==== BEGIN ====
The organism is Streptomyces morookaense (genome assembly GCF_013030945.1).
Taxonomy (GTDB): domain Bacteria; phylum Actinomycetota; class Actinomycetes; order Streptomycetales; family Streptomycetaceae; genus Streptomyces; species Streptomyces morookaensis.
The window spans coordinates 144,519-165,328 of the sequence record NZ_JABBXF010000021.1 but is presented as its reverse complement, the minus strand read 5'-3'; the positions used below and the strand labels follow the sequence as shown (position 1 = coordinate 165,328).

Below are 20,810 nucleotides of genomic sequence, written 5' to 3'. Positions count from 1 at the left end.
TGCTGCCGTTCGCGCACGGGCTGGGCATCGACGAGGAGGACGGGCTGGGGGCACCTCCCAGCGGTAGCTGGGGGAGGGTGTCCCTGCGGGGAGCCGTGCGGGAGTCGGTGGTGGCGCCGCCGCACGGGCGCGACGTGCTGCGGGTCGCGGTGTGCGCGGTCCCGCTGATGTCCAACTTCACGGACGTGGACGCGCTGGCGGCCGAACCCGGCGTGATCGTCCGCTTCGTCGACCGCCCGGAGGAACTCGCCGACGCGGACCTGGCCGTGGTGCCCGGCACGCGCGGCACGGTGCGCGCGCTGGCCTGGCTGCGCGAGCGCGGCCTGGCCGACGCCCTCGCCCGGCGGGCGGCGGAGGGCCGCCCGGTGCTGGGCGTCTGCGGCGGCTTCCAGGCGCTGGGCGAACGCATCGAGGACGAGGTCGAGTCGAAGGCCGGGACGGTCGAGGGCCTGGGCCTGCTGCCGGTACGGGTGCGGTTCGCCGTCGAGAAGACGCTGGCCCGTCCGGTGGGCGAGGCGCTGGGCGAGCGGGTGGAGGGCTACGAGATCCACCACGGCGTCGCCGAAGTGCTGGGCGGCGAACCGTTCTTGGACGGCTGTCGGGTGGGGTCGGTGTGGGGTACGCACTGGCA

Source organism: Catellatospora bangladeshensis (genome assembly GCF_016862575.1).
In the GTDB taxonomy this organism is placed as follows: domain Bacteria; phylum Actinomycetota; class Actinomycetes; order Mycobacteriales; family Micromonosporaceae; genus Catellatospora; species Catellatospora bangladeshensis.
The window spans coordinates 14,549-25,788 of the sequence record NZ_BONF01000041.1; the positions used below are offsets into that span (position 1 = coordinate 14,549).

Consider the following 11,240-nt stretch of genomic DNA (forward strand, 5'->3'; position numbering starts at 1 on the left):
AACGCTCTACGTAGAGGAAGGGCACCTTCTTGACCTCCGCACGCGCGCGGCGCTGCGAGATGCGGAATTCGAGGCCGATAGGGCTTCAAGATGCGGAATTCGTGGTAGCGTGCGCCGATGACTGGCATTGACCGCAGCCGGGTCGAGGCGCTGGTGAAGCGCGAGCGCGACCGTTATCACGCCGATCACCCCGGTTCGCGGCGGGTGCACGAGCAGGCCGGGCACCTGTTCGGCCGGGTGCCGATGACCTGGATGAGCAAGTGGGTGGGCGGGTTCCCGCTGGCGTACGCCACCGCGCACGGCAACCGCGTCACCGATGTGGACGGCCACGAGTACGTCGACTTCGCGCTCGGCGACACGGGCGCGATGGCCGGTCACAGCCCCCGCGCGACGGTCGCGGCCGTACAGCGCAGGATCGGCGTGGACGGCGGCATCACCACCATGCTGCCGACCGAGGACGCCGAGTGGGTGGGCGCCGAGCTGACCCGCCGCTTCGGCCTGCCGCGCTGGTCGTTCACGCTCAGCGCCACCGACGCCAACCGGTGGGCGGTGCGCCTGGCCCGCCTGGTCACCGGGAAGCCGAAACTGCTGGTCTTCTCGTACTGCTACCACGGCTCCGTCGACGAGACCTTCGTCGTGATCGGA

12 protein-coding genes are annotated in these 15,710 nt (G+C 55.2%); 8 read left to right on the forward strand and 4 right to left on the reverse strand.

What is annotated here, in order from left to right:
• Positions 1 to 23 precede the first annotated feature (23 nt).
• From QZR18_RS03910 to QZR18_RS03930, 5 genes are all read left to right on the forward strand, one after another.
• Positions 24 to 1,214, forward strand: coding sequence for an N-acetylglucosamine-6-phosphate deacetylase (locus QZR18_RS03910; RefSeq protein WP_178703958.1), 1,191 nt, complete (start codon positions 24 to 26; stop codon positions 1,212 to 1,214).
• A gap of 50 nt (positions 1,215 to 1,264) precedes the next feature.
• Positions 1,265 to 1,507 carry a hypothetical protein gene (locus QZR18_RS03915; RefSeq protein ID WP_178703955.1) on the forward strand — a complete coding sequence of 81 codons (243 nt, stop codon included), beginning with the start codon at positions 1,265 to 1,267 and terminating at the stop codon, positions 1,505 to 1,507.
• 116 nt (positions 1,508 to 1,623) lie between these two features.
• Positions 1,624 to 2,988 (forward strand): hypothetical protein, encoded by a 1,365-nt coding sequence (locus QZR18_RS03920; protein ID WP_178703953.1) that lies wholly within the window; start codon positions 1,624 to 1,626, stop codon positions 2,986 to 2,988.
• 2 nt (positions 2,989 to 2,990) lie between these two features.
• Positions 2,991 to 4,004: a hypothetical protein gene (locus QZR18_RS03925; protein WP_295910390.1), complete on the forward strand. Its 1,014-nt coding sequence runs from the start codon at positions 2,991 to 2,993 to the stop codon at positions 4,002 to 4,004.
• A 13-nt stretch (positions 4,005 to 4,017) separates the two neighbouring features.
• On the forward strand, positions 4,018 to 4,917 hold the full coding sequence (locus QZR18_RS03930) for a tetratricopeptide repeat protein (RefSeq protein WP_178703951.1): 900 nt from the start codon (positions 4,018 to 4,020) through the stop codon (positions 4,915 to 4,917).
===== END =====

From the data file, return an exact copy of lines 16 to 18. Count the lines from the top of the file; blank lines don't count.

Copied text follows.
• A gap of 50 nt (positions 1,215 to 1,264) precedes the next feature.
• Positions 1,265 to 1,507 carry a hypothetical protein gene (locus QZR18_RS03915; RefSeq protein ID WP_178703955.1) on the forward strand — a complete coding sequence of 81 codons (243 nt, stop codon included), beginning with the start codon at positions 1,265 to 1,267 and terminating at the stop codon, positions 1,505 to 1,507.
• 116 nt (positions 1,508 to 1,623) lie between these two features.